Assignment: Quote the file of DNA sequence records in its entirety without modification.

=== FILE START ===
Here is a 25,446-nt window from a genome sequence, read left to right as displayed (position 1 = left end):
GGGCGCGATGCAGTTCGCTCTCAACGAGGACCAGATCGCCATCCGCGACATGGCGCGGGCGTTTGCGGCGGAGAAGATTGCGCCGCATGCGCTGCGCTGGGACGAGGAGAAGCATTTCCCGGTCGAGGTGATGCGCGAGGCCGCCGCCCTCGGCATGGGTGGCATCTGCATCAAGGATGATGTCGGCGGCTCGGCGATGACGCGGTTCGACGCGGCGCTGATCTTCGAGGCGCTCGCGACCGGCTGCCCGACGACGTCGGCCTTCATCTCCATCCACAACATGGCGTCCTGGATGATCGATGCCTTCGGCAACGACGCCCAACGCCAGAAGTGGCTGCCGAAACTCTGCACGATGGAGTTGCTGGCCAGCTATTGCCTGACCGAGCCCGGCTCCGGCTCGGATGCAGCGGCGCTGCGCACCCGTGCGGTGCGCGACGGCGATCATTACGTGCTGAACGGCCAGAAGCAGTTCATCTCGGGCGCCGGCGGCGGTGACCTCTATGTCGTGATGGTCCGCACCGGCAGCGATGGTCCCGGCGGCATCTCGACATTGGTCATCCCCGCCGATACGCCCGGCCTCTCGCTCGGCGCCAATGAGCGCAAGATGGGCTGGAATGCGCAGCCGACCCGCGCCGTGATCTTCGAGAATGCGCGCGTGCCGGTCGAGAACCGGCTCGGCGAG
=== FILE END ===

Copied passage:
Here is a 25,446-nt window from a genome sequence, read left to right as displayed (position 1 = left end):
GGGCGCGATGCAGTTCGCTCTCAACGAGGACCAGATCGCCATCCGCGACATGGCGCGGGCGTTTGCGGCGGAGAAGATTGCGCCGCATGCGCTGCGCTGGGACGAGGAGAAGCATTTCCCGGTCGAGGTGATGCGCGAGGCCGCCGCCCTCGGCATGGGTGGCATCTGCATCAAGGATGATGTCGGCGGCTCGGCGATGACGCGGTTCGACGCGGCGCTGATCTTCGAGGCGCTCGCGACCGGCTGCCCGACGACGTCGGCCTTCATCTCCATCCACAACATGGCGTCCTGGATGATCGATGCCTTCGGCAACGACGCCCAACGCCAGAAGTGGCTGCCGAAACTCTGCACGATGGAGTTGCTGGCCAGCTATTGCCTGACCGAGCCCGGCTCCGGCTCGGATGCAGCGGCGCTGCGCACCCGTGCGGTGCGCGACGGCGATCATTACGTGCTGAACGGCCAGAAGCAGTTCATCTCGGGCGCCGGCGGCGGTGACCTCTATGTCGTGATGGTCCGCACCGGCAGCGATGGTCCCGGCGGCATCTCGACATTGGTCATCCCCGCCGATACGCCCGGCCTCTCGCTCGGCGCCAATGAGCGCAAGATGGGCTGGAATGCGCAGCCGACCCGCGCCGTGATCTTCGAGAATGCGCGCGTGCCGGTCGAGAACCGGCTCGGCGAG